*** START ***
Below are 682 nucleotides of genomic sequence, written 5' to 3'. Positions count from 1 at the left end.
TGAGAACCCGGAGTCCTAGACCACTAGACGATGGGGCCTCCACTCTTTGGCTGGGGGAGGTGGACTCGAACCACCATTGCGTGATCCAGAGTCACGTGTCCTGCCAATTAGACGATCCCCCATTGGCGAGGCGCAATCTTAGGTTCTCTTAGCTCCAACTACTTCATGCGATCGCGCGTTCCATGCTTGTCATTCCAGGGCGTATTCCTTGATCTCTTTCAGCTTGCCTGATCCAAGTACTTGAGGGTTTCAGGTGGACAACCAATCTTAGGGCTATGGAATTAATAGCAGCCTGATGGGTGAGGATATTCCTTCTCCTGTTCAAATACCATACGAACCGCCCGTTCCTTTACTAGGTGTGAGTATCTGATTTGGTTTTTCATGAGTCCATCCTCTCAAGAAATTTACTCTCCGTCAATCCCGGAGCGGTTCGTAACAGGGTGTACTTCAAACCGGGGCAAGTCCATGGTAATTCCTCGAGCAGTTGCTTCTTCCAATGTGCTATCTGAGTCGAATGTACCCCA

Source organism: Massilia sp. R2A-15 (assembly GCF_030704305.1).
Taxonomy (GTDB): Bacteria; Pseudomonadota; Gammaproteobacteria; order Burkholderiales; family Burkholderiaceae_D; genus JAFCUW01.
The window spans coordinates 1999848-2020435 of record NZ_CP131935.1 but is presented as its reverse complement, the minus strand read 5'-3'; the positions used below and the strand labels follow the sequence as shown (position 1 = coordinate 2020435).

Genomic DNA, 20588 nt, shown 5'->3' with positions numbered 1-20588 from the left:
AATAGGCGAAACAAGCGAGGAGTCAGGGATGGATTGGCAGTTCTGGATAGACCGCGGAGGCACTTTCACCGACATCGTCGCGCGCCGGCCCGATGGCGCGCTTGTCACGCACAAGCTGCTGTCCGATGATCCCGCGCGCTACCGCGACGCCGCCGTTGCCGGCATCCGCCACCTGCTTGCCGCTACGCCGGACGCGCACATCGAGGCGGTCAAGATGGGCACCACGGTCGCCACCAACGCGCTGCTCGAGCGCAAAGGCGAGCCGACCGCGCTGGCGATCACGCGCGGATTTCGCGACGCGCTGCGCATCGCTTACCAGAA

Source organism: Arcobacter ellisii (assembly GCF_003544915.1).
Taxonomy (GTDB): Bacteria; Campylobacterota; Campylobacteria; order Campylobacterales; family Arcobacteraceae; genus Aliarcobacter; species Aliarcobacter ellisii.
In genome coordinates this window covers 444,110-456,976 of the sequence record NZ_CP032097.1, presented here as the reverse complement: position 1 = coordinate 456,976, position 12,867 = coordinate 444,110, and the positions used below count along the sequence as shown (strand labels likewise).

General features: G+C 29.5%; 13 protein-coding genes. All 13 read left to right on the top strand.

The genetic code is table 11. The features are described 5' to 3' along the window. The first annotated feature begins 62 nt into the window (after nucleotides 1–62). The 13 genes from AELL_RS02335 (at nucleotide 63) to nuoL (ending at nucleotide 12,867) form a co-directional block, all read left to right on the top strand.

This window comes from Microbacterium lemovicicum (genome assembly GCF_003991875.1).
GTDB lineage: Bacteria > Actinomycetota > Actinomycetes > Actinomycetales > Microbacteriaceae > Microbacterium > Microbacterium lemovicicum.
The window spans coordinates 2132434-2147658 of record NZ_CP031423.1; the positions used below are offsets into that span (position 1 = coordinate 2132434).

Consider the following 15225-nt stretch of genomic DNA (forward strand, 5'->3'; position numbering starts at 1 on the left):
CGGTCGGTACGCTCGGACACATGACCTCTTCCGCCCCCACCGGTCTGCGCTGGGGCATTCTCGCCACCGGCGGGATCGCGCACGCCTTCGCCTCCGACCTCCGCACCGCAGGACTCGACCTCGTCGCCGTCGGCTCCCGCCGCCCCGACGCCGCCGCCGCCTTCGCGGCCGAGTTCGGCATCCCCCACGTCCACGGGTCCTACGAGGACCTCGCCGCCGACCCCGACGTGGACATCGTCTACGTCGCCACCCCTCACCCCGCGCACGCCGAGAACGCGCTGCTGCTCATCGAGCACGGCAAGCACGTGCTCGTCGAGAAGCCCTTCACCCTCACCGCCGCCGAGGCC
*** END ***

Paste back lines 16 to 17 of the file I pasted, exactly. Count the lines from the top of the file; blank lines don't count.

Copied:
Consider the following 15225-nt stretch of genomic DNA (forward strand, 5'->3'; position numbering starts at 1 on the left):
CGGTCGGTACGCTCGGACACATGACCTCTTCCGCCCCCACCGGTCTGCGCTGGGGCATTCTCGCCACCGGCGGGATCGCGCACGCCTTCGCCTCCGACCTCCGCACCGCAGGACTCGACCTCGTCGCCGTCGGCTCCCGCCGCCCCGACGCCGCCGCCGCCTTCGCGGCCGAGTTCGGCATCCCCCACGTCCACGGGTCCTACGAGGACCTCGCCGCCGACCCCGACGTGGACATCGTCTACGTCGCCACCCCTCACCCCGCGCACGCCGAGAACGCGCTGCTGCTCATCGAGCACGGCAAGCACGTGCTCGTCGAGAAGCCCTTCACCCTCACCGCCGCCGAGGCC